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Salient. An Organ of Student Opinion at Victoria College, Wellington, N.Z. Vol. 8, No. 12. September 19, 1945

[Letter from Dennis Hartley to Salient regarding the Drama Club]

Dear Sir,—Regarding the correspondence which has appeared about the Drama Club, the most important single factor has not yet been touched on, and that is that acting is in a far different category than that of competitive sport or even of debating. To some of us, the stage is literally the most important thing in our lives, and, no matter how loyal our feeling for the college, we cannot allow that to deter us from accepting parts advantageous to us. You will realise that I am writing this because I have lately played a part in a musical show in the city which could not possibly have been produced by the University Drama Club. No one in his right mind would have turned down such a magnificent part, and that is the reason why you will always find Varsity folk in downtown shows. We are not disloyal to the club; we will do our best to help it; but when we are offered something really important we will take it even at the risk of being drummed out of the Stud. Ass. I can assure you that I would not dream of playing hockey for any outside club (in the remote event of my being asked to do so), but a sport like that and an activity like drama cannot be compared.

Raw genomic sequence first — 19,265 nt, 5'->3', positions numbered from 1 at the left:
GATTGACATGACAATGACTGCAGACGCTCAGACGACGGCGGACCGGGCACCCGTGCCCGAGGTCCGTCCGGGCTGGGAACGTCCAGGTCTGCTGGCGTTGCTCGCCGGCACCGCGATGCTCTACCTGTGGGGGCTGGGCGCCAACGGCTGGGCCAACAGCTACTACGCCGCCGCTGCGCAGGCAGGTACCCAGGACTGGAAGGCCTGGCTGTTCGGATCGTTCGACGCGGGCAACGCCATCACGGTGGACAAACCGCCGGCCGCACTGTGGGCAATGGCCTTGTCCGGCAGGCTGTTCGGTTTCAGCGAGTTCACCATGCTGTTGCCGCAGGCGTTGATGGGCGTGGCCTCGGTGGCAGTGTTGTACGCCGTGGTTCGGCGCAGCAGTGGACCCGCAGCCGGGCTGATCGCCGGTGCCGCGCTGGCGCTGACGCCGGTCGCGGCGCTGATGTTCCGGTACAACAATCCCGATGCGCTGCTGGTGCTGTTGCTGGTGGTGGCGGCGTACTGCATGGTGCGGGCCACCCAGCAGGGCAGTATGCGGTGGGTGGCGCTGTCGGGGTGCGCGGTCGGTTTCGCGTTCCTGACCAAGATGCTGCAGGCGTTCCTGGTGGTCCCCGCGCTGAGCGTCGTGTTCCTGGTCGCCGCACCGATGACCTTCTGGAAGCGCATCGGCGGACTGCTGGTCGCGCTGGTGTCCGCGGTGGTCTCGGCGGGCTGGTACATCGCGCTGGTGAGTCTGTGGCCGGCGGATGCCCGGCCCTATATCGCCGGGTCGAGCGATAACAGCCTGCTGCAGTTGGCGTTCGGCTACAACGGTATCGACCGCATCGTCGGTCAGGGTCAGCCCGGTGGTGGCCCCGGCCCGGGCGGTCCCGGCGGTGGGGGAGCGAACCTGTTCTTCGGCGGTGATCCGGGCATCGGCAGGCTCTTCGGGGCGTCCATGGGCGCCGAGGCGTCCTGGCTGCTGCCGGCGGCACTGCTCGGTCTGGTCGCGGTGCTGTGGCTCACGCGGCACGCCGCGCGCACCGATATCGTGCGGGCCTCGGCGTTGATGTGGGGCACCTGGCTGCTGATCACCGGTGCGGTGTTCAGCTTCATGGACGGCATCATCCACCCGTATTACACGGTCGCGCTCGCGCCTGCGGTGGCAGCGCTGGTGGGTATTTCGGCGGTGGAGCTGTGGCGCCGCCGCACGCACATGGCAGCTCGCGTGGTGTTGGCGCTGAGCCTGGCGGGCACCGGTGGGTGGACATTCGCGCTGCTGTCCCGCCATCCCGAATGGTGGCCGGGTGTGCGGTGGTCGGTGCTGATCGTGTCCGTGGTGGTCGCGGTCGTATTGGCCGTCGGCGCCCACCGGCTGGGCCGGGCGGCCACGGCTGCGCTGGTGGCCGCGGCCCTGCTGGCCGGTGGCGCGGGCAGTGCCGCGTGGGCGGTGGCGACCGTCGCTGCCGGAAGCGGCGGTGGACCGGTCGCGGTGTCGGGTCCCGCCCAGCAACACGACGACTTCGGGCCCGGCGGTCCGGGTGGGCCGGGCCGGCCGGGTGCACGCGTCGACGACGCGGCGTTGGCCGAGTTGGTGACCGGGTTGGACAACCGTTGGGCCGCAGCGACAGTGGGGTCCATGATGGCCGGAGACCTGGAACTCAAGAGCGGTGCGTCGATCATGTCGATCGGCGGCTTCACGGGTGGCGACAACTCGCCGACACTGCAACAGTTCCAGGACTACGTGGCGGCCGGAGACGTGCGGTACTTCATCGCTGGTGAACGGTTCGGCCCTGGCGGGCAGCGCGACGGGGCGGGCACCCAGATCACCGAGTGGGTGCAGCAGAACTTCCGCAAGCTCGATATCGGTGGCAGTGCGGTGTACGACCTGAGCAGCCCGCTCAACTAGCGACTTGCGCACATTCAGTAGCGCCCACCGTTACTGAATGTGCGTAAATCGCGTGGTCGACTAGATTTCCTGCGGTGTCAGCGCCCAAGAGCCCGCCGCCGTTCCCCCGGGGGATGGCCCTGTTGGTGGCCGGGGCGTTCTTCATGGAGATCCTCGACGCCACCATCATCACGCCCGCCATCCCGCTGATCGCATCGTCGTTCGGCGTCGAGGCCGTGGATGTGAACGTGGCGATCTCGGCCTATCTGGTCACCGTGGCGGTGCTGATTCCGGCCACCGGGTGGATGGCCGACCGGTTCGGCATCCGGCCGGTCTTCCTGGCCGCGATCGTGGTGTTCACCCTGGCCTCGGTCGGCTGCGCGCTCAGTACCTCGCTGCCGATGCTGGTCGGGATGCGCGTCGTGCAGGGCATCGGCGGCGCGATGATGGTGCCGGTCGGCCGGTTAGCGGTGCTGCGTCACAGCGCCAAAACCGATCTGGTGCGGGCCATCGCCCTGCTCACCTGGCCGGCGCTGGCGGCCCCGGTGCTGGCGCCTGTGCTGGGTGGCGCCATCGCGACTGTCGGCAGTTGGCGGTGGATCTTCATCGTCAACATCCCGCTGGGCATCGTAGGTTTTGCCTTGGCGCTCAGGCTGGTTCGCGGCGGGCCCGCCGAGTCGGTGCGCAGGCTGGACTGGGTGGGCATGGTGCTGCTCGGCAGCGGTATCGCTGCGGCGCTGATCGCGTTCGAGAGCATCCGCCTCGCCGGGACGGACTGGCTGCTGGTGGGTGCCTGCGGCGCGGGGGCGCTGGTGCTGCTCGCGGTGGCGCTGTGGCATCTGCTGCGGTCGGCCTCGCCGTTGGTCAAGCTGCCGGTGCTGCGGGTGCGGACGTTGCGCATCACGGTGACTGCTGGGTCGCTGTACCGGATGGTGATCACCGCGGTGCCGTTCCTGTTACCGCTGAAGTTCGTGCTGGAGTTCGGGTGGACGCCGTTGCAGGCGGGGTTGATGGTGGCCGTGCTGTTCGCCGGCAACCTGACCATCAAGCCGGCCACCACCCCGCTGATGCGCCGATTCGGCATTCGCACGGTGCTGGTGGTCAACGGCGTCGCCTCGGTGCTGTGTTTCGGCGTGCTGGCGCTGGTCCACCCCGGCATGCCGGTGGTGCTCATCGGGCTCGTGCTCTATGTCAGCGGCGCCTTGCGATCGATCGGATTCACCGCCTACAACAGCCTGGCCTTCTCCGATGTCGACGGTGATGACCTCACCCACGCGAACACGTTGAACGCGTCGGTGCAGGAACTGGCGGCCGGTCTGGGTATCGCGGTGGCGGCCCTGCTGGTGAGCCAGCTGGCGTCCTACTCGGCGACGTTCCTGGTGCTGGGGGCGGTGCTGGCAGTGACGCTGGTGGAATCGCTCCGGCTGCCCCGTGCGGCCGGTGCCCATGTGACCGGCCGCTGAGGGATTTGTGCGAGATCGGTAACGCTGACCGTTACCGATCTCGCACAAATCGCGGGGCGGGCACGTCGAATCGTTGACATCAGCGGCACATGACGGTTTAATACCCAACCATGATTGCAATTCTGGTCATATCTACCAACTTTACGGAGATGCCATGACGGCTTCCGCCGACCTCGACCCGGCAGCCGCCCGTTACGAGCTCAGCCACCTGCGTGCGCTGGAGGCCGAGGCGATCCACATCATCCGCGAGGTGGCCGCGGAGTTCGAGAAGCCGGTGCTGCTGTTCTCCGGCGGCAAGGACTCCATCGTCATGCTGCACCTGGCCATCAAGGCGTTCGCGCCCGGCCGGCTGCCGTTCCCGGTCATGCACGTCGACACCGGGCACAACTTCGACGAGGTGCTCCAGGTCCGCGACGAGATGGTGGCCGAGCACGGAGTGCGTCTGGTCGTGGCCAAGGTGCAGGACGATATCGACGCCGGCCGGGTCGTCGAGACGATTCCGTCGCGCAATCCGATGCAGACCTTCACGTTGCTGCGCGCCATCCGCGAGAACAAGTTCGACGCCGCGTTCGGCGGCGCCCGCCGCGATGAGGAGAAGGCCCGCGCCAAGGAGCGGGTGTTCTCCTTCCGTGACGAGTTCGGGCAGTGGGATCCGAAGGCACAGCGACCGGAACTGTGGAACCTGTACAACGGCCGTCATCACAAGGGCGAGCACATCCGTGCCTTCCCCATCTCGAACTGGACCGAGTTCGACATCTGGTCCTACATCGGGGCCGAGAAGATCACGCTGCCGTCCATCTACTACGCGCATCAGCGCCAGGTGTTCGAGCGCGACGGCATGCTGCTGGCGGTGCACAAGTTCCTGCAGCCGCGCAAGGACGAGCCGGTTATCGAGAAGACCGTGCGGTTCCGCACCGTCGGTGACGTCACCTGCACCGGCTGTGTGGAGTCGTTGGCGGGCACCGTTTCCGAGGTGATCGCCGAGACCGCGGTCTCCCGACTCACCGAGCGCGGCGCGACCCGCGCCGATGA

I myself feel I have done my dash with the Drama Club, and it should be for the up-and-coming freshers to make it lively. A little less centralised control, a little more support from the Executive, a little more intelligent selection of plays, and there will be no difficulty about getting support, at least from the large number who, while they are deeply interested in the theatre, yet do not regard it as the ultimate of existence. For those of us who do well, we will take the chance of being looked on as loathsome by the club.

Dennis Hartley.